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Retina Camera, No Dilating Required

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A portable inexpensive camera that can photograph the retina could replace the need for pupil-dilating eye drops.

Researchers at the University of Illinois at the Chicago College of Medicine and Massachusetts Eye and Ear/Harvard Medical School have created a prototype camera that is small enough to carry in a pocket; it can take pictures of the back of a patient’s eye that can then be shared with other doctors or attached to a medical record.

Dr. Bailey Shen, a resident in the department of ophthalmology and visual sciences in the UIC College of Medicine, has his retina photographed using a camera based in the Raspberry Pi 2 computer.
Dr. Bailey Shen, a resident in the department of ophthalmology and visual sciences in the UIC College of Medicine, has his retina photographed using a camera based in the Raspberry Pi 2 computer. Courtesy of Bailey Shen.

"As residents seeing patients in the hospital, there are often times when we are not allowed to dilate patients — neurosurgery patients for example," said Dr. Bailey Shen, a second-year ophthalmology resident at the UIC College of Medicine. "Also, there are times when we find something abnormal in the back of the eye, but it is not practical to wheel the patient all the way over to the outpatient eye clinic just for a photograph." 

The camera is based on the Raspberry Pi 2, a low-cost, single-board computer designed to teach children how to build and program computers. The board hooks up to a small, inexpensive infrared camera and a dual infrared- and white-light-emitting diode.

The camera works by first emitting infrared light, to which the iris — the muscle that controls the opening of the pupil — does not react. Most retina cameras use white light, which is why pupil-dilating eye drops are needed.

The infrared light is used to focus the camera on the retina, which can take a few seconds. Once focused, a quick flash of white light is delivered as the picture is taken. Cameras exist that use this same infrared/white light technique, but they are bulky and often cost thousands of dollars. Made out of simple parts, mostly available online, Shen’s camera costs about $185.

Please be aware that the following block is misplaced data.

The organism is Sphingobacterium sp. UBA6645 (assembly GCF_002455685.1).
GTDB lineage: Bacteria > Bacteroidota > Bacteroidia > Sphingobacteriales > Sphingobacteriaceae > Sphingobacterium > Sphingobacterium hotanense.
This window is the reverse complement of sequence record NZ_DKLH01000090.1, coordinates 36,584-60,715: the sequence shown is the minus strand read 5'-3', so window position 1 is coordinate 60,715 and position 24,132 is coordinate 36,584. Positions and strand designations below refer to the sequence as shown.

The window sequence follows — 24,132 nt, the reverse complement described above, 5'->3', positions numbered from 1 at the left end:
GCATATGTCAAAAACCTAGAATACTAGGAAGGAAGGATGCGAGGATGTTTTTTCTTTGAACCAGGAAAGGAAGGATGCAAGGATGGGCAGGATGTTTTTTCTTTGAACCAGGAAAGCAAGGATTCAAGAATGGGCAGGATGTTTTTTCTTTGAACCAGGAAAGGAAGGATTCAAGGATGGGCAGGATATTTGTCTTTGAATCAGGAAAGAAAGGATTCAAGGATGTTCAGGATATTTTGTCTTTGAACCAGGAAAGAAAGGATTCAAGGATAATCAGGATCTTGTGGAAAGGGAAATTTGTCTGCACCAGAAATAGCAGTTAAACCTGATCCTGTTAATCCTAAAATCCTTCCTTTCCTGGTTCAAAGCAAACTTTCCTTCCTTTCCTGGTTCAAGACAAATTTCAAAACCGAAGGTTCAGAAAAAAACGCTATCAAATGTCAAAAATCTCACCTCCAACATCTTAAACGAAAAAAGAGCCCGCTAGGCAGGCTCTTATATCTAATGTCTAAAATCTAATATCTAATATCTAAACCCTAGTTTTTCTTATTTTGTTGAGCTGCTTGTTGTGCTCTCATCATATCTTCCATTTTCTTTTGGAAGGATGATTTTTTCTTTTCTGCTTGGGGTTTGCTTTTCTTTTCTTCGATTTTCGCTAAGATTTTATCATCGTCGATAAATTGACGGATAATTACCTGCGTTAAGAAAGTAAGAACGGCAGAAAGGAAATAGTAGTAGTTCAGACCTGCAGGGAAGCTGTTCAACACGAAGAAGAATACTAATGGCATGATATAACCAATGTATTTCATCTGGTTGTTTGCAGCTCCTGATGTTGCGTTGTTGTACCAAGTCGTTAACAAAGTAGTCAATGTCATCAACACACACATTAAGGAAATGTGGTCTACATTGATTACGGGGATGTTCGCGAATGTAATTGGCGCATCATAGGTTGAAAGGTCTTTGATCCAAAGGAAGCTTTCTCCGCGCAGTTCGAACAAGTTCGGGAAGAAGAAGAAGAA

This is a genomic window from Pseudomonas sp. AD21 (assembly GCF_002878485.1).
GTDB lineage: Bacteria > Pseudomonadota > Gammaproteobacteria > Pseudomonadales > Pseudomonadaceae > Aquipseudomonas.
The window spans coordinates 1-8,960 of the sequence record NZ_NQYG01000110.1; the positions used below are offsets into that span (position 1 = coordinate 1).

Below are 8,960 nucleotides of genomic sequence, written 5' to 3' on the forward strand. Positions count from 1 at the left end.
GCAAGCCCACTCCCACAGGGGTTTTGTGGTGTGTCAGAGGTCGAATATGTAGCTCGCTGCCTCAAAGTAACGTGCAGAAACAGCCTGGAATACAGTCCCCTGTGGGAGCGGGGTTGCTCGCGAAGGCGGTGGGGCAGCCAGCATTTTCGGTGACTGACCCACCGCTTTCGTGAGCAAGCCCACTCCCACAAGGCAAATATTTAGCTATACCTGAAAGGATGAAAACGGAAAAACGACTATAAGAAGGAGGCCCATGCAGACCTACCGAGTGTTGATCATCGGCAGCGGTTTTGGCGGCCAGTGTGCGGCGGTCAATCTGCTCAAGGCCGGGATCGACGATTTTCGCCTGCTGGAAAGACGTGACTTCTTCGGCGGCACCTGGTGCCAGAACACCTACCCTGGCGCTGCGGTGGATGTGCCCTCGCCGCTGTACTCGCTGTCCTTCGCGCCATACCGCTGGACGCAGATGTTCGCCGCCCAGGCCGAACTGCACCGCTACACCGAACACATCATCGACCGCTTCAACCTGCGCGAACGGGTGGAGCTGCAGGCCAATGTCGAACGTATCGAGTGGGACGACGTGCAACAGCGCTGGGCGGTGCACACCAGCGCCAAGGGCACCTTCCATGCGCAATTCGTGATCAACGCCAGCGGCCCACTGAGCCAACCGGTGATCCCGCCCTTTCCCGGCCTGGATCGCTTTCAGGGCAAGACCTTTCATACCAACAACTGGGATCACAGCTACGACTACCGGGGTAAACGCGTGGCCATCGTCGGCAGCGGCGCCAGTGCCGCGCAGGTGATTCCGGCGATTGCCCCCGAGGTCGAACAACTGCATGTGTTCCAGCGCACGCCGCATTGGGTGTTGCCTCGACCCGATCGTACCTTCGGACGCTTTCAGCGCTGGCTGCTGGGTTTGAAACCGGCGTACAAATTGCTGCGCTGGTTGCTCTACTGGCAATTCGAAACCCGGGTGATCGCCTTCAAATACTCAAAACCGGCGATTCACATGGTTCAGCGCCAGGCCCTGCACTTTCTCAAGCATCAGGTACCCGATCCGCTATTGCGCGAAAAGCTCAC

Camera photos can show the retina and its blood supply, as well as the portion of the optic nerve that leads into the retina. It can also reveal health issues such as diabetes, glaucoma and elevated pressure around the brain.

"The device is currently just a prototype, but it shows that it is possible to build a cheap camera capable of taking quality pictures of the retina without dilating eye drops," Shen said. "It would be cool someday if this device or something similar was carried around in the white-coat pockets of every ophthalmology resident and used by physicians outside of ophthalmology as well."

Shen and his co-author, Dr. Shizuo Mukai, associate professor of ophthalmology at Harvard Medical School and a retina surgeon at Massachusetts Eye and Ear, describe their camera and provide a shopping list of parts, instructions for assembly, and the code needed to program the camera in the Journal of Ophthalmology (

May/Jun 2017
camerasUniversity of Illinois at the ChicagoCollege of MedicineMassachusetts Eye and EarHarvard Medical SchooleducationResearch & Technologyopticsinfrared camerasBiophotonicsShizuo MukaiimagingTest & MeasurementBioScan

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